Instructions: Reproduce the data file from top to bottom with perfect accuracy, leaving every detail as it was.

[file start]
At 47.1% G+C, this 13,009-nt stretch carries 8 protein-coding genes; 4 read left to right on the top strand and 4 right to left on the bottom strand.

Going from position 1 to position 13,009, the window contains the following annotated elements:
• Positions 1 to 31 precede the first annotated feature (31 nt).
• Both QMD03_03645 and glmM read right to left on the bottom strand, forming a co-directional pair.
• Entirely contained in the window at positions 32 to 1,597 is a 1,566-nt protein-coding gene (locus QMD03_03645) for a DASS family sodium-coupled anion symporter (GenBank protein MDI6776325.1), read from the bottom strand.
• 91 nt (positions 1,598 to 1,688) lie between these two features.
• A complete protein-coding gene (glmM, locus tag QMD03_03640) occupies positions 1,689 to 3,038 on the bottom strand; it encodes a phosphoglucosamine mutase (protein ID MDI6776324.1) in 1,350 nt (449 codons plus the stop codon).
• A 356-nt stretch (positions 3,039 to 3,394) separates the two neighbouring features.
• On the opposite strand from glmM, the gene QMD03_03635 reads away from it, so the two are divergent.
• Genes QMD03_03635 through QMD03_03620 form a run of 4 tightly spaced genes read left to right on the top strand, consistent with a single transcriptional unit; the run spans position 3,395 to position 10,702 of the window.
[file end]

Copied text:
At 47.1% G+C, this 13,009-nt stretch carries 8 protein-coding genes; 4 read left to right on the top strand and 4 right to left on the bottom strand.

Going from position 1 to position 13,009, the window contains the following annotated elements:
• Positions 1 to 31 precede the first annotated feature (31 nt).
• Both QMD03_03645 and glmM read right to left on the bottom strand, forming a co-directional pair.
• Entirely contained in the window at positions 32 to 1,597 is a 1,566-nt protein-coding gene (locus QMD03_03645) for a DASS family sodium-coupled anion symporter (GenBank protein MDI6776325.1), read from the bottom strand.
• 91 nt (positions 1,598 to 1,688) lie between these two features.
• A complete protein-coding gene (glmM, locus tag QMD03_03640) occupies positions 1,689 to 3,038 on the bottom strand; it encodes a phosphoglucosamine mutase (protein ID MDI6776324.1) in 1,350 nt (449 codons plus the stop codon).
• A 356-nt stretch (positions 3,039 to 3,394) separates the two neighbouring features.
• On the opposite strand from glmM, the gene QMD03_03635 reads away from it, so the two are divergent.
• Genes QMD03_03635 through QMD03_03620 form a run of 4 tightly spaced genes read left to right on the top strand, consistent with a single transcriptional unit; the run spans position 3,395 to position 10,702 of the window.